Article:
Friday, December 29, 2017

Through Stained Glass: A Mid-Week Reflection-Serious Silent Snow

“But the angel said to them, ‘Do not be afraid; for see—I am bringing you good news of great joy for all the people: to you is born this day in the city of David a Saviour, who is the Messiah, the Lord. This will be a sign for you: you will find a child wrapped in bands of cloth and lying in a manger.’ And suddenly there was with the angel a multitude of the heavenly host, praising God and saying,
‘Glory to God in the highest heaven,
and on earth peace among those whom he favors!’”
~Luke 2.10-14

What a day, right? 

What a season Christmas has been!

What an ending to 2017. 

Isn’t it hard to believe we had 60-degree weather in the first part of December? And now, I hear reports of 8 inches of snow AND Sunday night the wind-chill will get down to minus 15!

Are. You. Serious. Right. Now?!

Isn’t it beautiful though? All the snow? All the change? All the ways the world still does her thing amidst the lives we live? Isn’t it incredible how God creates mighty mountains and light, fluffy, snowflakes and cares for us? 

Indeed, on this the fifth day of Christmas, we see how much God loves us. 

Yup, this is the fifth day of Christmas. We continue traveling with the wise men to the manger. We hear reports of how there was a birth, a star appearing bright in the night sky, and a baby has the folks in the executive office shaking in their snow boots. The holiday music has stopped, and the Christmas trees are on the curbs, but the Christmas season is unfolding before us. 

The reason for this season is the incarnation. 

The birth of Christ is the revelation of God’s heart. 

And at the heart of God is celebration.

God celebrates you. God loves you. God delights in you. 

Think about that, please. The God who created the heavens and the earth, who separated light from darkness, and brought forth creation, not only loves you but created you in Her image and likeness. If that wasn’t enough, God came to us in the Christ child. The Messiah, who is the Savior, our Redeemer, was born for all people. Now, like then, amid all that frightens us, all that we are anxious about, the impact of the past and concerns about the future, God is here, and light triumphs.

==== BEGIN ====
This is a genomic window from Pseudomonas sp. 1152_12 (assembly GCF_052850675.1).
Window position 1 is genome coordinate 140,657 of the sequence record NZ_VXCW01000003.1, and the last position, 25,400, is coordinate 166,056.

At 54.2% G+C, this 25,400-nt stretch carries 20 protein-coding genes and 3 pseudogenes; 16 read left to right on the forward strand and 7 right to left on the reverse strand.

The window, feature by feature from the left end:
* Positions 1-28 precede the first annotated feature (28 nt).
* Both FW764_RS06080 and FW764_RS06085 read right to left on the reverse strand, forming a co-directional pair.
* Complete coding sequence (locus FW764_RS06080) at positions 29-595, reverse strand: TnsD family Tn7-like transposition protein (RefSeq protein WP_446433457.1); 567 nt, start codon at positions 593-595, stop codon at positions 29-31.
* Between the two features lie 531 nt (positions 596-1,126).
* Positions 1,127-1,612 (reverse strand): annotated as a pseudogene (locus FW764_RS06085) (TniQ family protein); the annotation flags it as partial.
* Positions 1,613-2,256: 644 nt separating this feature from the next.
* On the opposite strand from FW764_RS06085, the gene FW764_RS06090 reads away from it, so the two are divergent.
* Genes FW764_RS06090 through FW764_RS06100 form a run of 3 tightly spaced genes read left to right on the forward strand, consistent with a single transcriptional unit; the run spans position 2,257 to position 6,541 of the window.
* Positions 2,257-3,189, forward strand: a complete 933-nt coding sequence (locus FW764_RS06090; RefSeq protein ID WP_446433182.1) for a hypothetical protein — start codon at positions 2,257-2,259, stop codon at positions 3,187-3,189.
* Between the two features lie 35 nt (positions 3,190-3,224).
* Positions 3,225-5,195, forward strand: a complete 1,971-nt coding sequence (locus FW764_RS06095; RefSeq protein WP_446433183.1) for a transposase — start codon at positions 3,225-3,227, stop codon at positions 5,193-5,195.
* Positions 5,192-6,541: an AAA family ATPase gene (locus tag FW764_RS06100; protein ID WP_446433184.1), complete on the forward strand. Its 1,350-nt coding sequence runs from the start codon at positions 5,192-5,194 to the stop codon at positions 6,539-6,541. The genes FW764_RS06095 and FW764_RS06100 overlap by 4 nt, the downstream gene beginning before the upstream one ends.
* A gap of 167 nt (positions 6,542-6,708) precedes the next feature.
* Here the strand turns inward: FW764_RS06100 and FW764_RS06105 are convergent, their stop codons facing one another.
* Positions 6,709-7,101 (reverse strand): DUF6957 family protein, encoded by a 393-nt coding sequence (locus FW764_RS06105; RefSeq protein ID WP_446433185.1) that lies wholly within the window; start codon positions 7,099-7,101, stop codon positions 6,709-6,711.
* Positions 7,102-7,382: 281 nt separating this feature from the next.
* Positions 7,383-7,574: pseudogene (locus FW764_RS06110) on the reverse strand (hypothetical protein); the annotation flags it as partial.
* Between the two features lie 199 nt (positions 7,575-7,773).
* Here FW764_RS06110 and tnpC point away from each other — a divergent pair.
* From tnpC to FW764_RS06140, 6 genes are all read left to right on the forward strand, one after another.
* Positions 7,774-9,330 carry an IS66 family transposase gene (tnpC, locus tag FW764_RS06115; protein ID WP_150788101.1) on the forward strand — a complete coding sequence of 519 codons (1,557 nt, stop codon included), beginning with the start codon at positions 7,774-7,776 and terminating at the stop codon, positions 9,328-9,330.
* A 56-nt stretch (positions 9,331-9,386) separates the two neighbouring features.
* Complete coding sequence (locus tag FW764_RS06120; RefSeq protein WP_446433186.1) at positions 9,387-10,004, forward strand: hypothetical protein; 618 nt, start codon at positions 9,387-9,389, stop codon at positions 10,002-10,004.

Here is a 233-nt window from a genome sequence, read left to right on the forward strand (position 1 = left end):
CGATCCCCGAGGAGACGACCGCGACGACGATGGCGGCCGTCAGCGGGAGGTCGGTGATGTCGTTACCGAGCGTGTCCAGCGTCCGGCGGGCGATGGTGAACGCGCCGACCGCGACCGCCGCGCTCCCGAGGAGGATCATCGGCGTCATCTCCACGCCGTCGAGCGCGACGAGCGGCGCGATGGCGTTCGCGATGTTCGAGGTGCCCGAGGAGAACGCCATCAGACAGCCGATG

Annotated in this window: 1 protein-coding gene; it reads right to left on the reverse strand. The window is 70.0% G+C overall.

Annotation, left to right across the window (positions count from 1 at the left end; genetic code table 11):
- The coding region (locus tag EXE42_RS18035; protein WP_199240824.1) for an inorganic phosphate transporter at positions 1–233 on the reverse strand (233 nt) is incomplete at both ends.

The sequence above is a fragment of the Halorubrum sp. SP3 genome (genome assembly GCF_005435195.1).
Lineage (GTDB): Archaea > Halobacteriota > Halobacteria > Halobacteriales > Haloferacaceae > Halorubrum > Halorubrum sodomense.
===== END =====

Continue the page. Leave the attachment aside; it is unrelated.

That, my friends, is such good news! 

As the world quiets beneath the white blanket of snow, silencing the sirens and the incessant barking of your neighbor's dog, ponder what it means for God to choose us, all of us, when God’s incarnate Son, was born, bringing peace, joy, and love into the world!

I imagine, as you do, you too will proclaim, 

‘Glory to God in the highest heaven,
and on earth peace among those whom he favors!'

What a day!

What a season Christmas is!

What a way to begin!

            Indeed, God is good! 

Wednesday, December 13, 2017

Through Stained Glass: A Mid-Week Meditation-Glory

“When the Son of man shall come in his glory, and all the holy angels with him, then shall he sit upon the throne of his glory…” ~Matthew 25.31, KJV


What a word.

Glory—a word that comes with so much theological baggage.

In a season where we have pastors eisegeting scripture rather than exegeting them, doing their best to usher in “God's glory,” I discover the glory of God in the ordinariness of a messy desk. While pastors preach about peace in some far off place beyond the moon, and outside of space, scripture speaks of Jesus announcing God’s reign is coming soon, even now.

When I get frustrated by folks in my profession who don’t speak for me but get all the limelight, I remember how God’s glory arrived in the world:  in an unexpected place, at an unexpected time, to an unexpected peasant girl who clenched her fist and sung about the victory of God.

That’s the glory of God, y’all. The church exists to sign, to signal, to sing about that tension whereby those who are at the bottom are being lifted up, and those who are on top are brought down.

Glory, as found in the gospels, is…

Jesus feeding the hungry multitudes as a gift of God’s overflowing compassion rather than as an act of economic enslavement!

Jesus performing miracles not as means of harnessing divine powers for himself, but as a sign of God’s in breaking strength in the world!

Jesus exercising power for good, but not by the means and methods of the world’s kingdoms!

Advent is that time we prepare for the arrival of God’s glory in unexpected places—in the ordinariness of life.

And what’s glorious about this is how Jesus made available God’s kingdom, power, and glory to ordinary folks like you and me to participate in the same kingdom, power, and glory.